There were numerous harsh responses. An example: “Had an award ticket gone to hell due to the cancellations. Between UA, CO and OZ all three gave me the shaft w/ respect to options. Just proves that *A awards are so fragile they are almost useless.”
In the same Facebook thread, there were highlights for United. Here’s one: “Thank goodness for the new partnership with continental or I’d be stuck in texas.”
Southwest’s Facebook page also had a slew of positive and negative comments yesterday, with this mixed-bag flying free: “There is a nationwide emergency! Thousands of travelers are stranded all over the country. You would rather backlog Indy than fly us to Louisville with no fare increase. We have had 3 flights cancelled due to weather. We just want to get home to our families, homes, & jobs. Thanks for standing behind your customers.”
Delta Says Twitter Commitment Is Paying Off
Indeed, the diverse levels of social media turbulence currently endured by airline brands is intriguing. On Facebook, it’s particularly interesting because both positive and negative commenters are from “likes.”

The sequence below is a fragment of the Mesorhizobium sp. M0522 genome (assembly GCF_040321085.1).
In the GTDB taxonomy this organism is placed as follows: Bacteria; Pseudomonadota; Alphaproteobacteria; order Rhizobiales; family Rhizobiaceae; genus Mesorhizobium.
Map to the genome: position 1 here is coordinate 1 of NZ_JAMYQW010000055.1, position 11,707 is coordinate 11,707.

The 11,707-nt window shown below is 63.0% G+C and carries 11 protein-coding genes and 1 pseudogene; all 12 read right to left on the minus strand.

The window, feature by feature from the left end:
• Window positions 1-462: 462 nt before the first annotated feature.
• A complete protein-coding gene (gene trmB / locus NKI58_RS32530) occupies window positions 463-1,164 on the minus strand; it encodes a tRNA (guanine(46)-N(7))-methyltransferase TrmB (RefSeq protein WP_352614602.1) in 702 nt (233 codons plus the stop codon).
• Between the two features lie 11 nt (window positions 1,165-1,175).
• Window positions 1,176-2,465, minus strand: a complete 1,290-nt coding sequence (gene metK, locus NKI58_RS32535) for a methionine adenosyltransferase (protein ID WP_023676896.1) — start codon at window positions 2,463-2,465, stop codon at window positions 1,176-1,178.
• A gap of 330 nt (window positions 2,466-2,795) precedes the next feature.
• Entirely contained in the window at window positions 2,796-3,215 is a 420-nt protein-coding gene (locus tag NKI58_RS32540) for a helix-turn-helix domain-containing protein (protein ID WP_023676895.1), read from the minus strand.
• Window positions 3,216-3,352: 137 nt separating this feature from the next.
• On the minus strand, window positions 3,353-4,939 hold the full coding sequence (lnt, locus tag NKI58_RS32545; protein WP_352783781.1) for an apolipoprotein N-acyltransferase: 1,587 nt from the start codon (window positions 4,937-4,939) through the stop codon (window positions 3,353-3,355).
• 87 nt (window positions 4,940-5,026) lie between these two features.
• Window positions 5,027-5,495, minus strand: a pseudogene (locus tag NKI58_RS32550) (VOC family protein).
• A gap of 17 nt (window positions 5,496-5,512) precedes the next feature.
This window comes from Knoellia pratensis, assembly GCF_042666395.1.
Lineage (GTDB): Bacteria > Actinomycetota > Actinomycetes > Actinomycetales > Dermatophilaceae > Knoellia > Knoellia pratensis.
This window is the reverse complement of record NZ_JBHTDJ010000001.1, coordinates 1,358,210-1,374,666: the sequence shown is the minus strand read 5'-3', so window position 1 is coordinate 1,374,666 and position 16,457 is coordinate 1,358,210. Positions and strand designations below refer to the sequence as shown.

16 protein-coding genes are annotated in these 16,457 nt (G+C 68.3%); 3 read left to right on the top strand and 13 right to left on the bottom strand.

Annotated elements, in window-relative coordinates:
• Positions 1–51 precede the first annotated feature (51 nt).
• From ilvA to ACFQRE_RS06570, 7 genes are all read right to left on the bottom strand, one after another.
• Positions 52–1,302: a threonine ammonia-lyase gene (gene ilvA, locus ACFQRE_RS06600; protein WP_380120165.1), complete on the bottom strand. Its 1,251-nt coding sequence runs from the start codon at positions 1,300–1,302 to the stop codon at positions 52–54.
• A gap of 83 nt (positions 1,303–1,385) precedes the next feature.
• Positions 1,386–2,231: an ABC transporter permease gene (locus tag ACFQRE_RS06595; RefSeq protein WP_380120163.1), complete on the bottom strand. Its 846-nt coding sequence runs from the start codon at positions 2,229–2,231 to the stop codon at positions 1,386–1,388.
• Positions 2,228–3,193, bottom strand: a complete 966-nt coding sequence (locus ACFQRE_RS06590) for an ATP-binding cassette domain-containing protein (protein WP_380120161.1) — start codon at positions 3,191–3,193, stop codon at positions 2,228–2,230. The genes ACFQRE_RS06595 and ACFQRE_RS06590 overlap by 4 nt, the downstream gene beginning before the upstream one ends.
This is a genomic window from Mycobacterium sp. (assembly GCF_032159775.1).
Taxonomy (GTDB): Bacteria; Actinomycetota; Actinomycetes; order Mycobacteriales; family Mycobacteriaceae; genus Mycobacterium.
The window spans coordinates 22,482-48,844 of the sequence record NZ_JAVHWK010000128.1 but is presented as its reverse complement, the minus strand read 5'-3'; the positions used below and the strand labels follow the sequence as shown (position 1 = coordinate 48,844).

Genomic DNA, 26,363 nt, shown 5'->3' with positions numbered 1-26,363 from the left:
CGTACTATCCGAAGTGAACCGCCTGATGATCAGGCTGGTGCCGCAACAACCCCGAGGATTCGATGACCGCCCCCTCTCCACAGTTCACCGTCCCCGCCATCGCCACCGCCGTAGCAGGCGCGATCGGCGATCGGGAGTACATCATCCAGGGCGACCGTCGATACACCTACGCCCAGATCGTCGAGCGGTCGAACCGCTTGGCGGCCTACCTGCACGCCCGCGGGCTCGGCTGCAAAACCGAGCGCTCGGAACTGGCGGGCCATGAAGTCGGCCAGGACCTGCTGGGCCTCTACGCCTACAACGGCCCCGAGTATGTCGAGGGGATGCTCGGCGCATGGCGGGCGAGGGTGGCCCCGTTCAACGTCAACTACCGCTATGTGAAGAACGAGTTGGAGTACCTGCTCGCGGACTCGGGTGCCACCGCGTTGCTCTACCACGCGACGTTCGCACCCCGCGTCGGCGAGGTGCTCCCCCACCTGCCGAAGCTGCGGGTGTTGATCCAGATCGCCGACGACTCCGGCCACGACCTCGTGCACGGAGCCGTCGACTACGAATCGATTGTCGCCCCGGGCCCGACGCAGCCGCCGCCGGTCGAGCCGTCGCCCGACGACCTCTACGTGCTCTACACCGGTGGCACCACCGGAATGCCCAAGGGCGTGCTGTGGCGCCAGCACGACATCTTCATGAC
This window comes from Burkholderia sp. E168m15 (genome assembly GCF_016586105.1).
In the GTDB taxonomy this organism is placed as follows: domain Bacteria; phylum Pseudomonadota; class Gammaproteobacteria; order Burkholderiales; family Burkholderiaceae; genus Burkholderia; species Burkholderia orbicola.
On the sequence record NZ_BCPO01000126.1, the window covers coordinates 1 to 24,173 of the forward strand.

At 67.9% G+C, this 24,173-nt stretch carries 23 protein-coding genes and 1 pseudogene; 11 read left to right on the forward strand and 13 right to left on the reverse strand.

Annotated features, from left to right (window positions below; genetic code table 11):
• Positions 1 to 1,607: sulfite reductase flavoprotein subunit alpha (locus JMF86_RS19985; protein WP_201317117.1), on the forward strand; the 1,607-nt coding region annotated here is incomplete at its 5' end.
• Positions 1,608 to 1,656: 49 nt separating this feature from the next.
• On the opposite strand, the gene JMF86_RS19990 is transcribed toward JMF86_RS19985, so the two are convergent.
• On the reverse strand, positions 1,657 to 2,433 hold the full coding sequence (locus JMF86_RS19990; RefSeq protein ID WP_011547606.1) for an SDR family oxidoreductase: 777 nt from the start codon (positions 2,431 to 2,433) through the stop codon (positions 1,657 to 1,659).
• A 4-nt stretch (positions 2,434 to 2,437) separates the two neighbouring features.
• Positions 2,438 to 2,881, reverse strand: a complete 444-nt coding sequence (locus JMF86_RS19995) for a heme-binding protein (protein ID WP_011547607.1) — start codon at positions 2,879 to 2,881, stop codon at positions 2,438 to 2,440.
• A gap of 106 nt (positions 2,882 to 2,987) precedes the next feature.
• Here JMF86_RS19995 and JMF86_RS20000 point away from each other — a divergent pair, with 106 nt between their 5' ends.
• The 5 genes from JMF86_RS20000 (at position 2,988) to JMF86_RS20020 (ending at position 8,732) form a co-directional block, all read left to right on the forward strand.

Additionally, social CRM poses new questions for brands. For instance, what’s the best way to sync up Facebook and Twitter initiatives? And, should firms recruit and hire social media-savvy people from outside the company, or ask their telephone reps – already doing live chat and e-mail in many cases – to learn Facebook and Twitter CRM, too?
Elliott of Delta said her company has trained telephone agents to take the social media reigns. “The people working it have customer service experience,” she said. “That is a little harder to train. It’s easier to teach them how to use Twitter.”
The airline has a dedicated customer service account, @DeltaAssist, which is never used for promotions. It has 14,500 followers.
Meyer, the angered Delta customer, is not one of them. While posting on Delta’s Facebook page two weeks ago at LaGuardia Airport, he was instructed by the airline’s social rep that its @DeltaAssist team could more ably benefit his cause. However, he didn’t have a Twitter account and chose not to start one.
Meyer said he was not impressed by being asked to continue the conversation on a medium he didn’t use.
ClickZ’s own executive editor, Anna Maria Virzi, received a prompt respsonse from Delta’s Twitter team earlier this week while traveling to New York after attending the Email Evolution Conference in Miami. Virzi tweeted @DeltaAssist just before 7 a.m. on Jan. 31, and a Delta rep replied within 15 minutes.
hi @delta: have you issued a travel advisory for Feb. 1 in the Northeast?
@AnnaMariaVirzi As of now no bulletin has been released. For the latest weather advisory flt status see link: http://bit.ly/DL_advisory.
Elliott of Delta suggested that the key to orchestrating this style of social CRM was an ongoing commitment to its channels. “We’ve increased the hours and the number of agents we have on Twitter,” she said. “It’s become very popular with our customers.”